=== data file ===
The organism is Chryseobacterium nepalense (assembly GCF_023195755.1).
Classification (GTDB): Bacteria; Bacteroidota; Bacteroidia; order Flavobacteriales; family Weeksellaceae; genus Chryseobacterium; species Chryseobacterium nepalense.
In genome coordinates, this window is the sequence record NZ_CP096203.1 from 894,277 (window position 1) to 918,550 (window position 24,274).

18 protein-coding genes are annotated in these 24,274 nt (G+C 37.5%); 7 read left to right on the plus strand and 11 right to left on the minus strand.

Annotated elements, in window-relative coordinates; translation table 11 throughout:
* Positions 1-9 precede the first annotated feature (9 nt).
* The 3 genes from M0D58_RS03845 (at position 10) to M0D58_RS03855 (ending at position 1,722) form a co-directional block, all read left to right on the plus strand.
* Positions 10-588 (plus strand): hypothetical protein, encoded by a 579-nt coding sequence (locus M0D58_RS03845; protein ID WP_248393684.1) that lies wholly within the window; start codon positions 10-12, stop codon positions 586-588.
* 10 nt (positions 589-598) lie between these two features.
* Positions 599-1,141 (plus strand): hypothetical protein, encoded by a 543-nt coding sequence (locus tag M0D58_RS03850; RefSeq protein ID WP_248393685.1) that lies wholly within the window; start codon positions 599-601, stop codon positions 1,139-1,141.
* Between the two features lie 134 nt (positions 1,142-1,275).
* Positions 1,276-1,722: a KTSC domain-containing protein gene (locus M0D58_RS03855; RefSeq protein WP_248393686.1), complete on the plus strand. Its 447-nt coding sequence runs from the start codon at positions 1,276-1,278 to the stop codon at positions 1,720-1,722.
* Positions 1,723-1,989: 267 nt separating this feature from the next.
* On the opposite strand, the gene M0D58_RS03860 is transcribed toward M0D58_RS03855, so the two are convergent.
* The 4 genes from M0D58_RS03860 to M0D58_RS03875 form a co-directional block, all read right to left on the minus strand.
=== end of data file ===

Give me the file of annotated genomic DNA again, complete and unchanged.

The organism is Chryseobacterium nepalense (assembly GCF_023195755.1).
Classification (GTDB): Bacteria; Bacteroidota; Bacteroidia; order Flavobacteriales; family Weeksellaceae; genus Chryseobacterium; species Chryseobacterium nepalense.
In genome coordinates, this window is the sequence record NZ_CP096203.1 from 894,277 (window position 1) to 918,550 (window position 24,274).

18 protein-coding genes are annotated in these 24,274 nt (G+C 37.5%); 7 read left to right on the plus strand and 11 right to left on the minus strand.

Annotated elements, in window-relative coordinates; translation table 11 throughout:
* Positions 1-9 precede the first annotated feature (9 nt).
* The 3 genes from M0D58_RS03845 (at position 10) to M0D58_RS03855 (ending at position 1,722) form a co-directional block, all read left to right on the plus strand.
* Positions 10-588 (plus strand): hypothetical protein, encoded by a 579-nt coding sequence (locus M0D58_RS03845; protein ID WP_248393684.1) that lies wholly within the window; start codon positions 10-12, stop codon positions 586-588.
* 10 nt (positions 589-598) lie between these two features.
* Positions 599-1,141 (plus strand): hypothetical protein, encoded by a 543-nt coding sequence (locus tag M0D58_RS03850; RefSeq protein ID WP_248393685.1) that lies wholly within the window; start codon positions 599-601, stop codon positions 1,139-1,141.
* Between the two features lie 134 nt (positions 1,142-1,275).
* Positions 1,276-1,722: a KTSC domain-containing protein gene (locus M0D58_RS03855; RefSeq protein WP_248393686.1), complete on the plus strand. Its 447-nt coding sequence runs from the start codon at positions 1,276-1,278 to the stop codon at positions 1,720-1,722.
* Positions 1,723-1,989: 267 nt separating this feature from the next.
* On the opposite strand, the gene M0D58_RS03860 is transcribed toward M0D58_RS03855, so the two are convergent.
* The 4 genes from M0D58_RS03860 to M0D58_RS03875 form a co-directional block, all read right to left on the minus strand.